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Getting Started

This page contains a lot of information that may give someone the idea that RC sailing is difficult. It is not, and may be the best RC model to learn to operate without risking damage. This information is provided as a source for beginners to help ensure your experience with a new boat is trouble-free. Some of the information is not needed until you start sailing regularly in our club competition, since many of the modifications have to do with durability and convenience. Most of our skippers at the pond will be happy to discuss and demonstrate the ideas shown here. It is also much easier to learn by seeing. So please don't try to absorb it all in one sitting. In addition to this Getting Started page, also read Sailing is Fun and Questions and Answers on this website then examine the AMYA resources shown below.

When you get your new boat, it is a good idea to get some help setting it up the first time to avoid problems. We would be happy to help you set it up at the pond and assist you on the first voyage. Just give us a call. See Contacts page.


RADIO FREQUENCY: . Radios that come with the V-32 and the Dragon Force operate on the 2.4 GHz band and do not cause interference with other radios. The the 2.4 GHz radios are sold by Specktrum, JR, and Futaba--as well as other brands. The transmitter searches the channels to find an unused frequency, then when the receiver is turned on, it searches for the transmitter's signal. In addition, the receiver will only take commands from one transmitter--and it knows which one!

75 MHz radio frequencies are authorized by the FCC for non-flying models. Each of these frequencies has an assigned "Channel Number," 61 through 90. Two boats may not operate on the same channel because they will interfere with each other and both boats will become uncontrolable. You must use a freqency/channel that is not being used by another skipper.

72 MHz (Channels 11 -60) are for model airplanes and FCC regulations state that they may NOT be used for boats, cars and other non-flying models. See authorized frequency page for a list of legal RC boat frequencies. See this site for all air and ground authorized frequencies/channels for model operation.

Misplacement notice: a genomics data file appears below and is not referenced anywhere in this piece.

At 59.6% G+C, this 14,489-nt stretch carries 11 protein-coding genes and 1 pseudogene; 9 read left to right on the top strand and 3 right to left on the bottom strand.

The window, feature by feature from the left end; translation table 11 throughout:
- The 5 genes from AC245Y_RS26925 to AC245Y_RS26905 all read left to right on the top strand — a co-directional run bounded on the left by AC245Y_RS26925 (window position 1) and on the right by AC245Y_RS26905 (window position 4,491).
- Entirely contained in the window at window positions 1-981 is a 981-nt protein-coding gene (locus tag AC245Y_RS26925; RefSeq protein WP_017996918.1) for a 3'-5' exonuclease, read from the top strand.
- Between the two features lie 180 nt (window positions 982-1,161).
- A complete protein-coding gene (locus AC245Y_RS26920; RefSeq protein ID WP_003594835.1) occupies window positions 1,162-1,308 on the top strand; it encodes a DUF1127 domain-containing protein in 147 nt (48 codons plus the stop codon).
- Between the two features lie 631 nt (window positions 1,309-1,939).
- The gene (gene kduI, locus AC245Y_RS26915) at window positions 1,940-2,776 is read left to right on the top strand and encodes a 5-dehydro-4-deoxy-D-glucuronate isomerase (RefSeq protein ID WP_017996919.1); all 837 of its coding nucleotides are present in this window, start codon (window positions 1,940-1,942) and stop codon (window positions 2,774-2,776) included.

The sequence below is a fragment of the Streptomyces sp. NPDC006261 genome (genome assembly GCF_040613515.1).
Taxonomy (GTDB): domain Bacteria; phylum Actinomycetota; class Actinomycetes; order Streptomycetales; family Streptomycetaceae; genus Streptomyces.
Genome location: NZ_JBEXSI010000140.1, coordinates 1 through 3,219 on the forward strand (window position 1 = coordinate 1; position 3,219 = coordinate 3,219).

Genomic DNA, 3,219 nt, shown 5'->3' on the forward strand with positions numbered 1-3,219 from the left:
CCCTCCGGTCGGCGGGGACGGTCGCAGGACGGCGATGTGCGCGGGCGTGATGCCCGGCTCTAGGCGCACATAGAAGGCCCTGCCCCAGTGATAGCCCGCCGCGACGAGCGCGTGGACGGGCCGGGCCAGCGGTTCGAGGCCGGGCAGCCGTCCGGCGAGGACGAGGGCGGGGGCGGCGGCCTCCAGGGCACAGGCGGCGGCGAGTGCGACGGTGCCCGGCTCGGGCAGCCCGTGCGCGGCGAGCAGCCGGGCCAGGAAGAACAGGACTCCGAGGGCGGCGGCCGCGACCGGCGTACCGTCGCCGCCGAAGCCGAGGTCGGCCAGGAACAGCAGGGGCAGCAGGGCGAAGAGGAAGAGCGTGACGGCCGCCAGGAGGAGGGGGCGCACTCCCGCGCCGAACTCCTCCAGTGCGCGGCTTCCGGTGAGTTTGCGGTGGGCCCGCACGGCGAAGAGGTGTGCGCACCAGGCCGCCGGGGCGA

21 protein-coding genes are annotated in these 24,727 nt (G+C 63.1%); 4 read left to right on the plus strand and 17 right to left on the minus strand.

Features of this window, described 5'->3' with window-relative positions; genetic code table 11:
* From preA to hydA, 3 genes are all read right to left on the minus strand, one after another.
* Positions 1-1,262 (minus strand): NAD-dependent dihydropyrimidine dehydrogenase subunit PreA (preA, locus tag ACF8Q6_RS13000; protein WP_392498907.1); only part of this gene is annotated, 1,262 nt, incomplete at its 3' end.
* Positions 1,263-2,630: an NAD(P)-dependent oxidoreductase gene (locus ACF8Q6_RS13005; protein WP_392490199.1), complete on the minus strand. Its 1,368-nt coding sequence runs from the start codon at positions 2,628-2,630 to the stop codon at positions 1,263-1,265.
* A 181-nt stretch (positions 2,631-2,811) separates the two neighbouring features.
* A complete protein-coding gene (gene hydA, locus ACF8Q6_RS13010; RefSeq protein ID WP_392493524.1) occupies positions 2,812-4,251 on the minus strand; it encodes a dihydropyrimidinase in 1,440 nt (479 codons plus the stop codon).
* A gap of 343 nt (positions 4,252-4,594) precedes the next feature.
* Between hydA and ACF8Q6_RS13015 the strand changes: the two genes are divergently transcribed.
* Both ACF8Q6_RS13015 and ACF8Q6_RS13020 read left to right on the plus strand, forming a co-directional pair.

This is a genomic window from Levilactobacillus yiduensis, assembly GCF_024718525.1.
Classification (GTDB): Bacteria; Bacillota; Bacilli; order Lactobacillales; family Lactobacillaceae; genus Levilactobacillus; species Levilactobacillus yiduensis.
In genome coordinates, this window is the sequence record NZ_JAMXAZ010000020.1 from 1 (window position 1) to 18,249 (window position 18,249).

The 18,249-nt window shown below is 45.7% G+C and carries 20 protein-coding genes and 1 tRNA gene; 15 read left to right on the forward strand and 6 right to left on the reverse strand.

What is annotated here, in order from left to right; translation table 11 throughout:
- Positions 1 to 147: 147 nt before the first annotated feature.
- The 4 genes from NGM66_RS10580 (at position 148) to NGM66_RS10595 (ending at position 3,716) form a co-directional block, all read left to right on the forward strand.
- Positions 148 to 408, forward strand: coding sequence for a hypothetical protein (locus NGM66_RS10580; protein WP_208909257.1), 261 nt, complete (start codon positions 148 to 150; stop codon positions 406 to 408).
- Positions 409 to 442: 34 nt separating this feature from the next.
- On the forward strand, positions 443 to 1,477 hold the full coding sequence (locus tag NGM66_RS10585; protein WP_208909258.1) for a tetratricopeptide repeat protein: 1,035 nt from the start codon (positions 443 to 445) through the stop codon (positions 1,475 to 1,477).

If you already have a 75MHz or a 2.4 GHz radio (like the ones used in RC cars), it can be used in your new boat and Victor will sell you a boat without the radio at a slightly reduced cost. At this time Dragon Force boats are not available without the radio.  2.4 GHz radios may be used on airplanes, cars, and boats.

A 2.4 GHz radio/receiver costs $50 - $200, depending on features, and almost all skippers use these.


Nautical Terms

Recommend that you learn some new terms for parts of a sailboat and even for left, right, front, and back. Study the illustration below and the Definitions page at AMYA. Go to the School of Sailing Glossary to see every sailing term there is--maybe use those words to stump your sailing buddies.

Membership in the American Model Yachting Association (AMYA)

The AMYA is the national governing body for model yachting. The Kettering Model Sailing Club is AMYA registered club #237. Our charter requires all club members to be AMYA Members and have their boat registered with the Class Secretary. V-32s come with a hull number, but Dragon Force boats are assigned by the RG-65 Class Secretary.


Recommended Reading on AMYA website:

Getting Started ; Intro to Sails ; Sailing Manual, and the FAQ page.


Rules of Racing

Once you get familiar with RC sailing and find yourself racing, you will need to learn the Rules of Racing. Our club races according to these rules (or at least we try), so it is important to study them. Plunging into the complete Rules of Racing book before you know all the terms and have been in a race may not be the best way to begin. The first two items below are a good place to start. Initially, focus on understanding Port/Starboard and Windward/Leeward rights.


Okay! Let's Get a Boat!

KMSC sails two classes, the V-32 and the Dragon Force.  Sources for V-32 and Dragon Force Boats are provided on Links page

DRAGON FORCE information

Go to the Dragon Force page.
V-32 information
 Continue on this page.

V-32 Sailboat

Please note that the V-32 class rules require that we all use a Victor Model Products V-32 to compete in this class.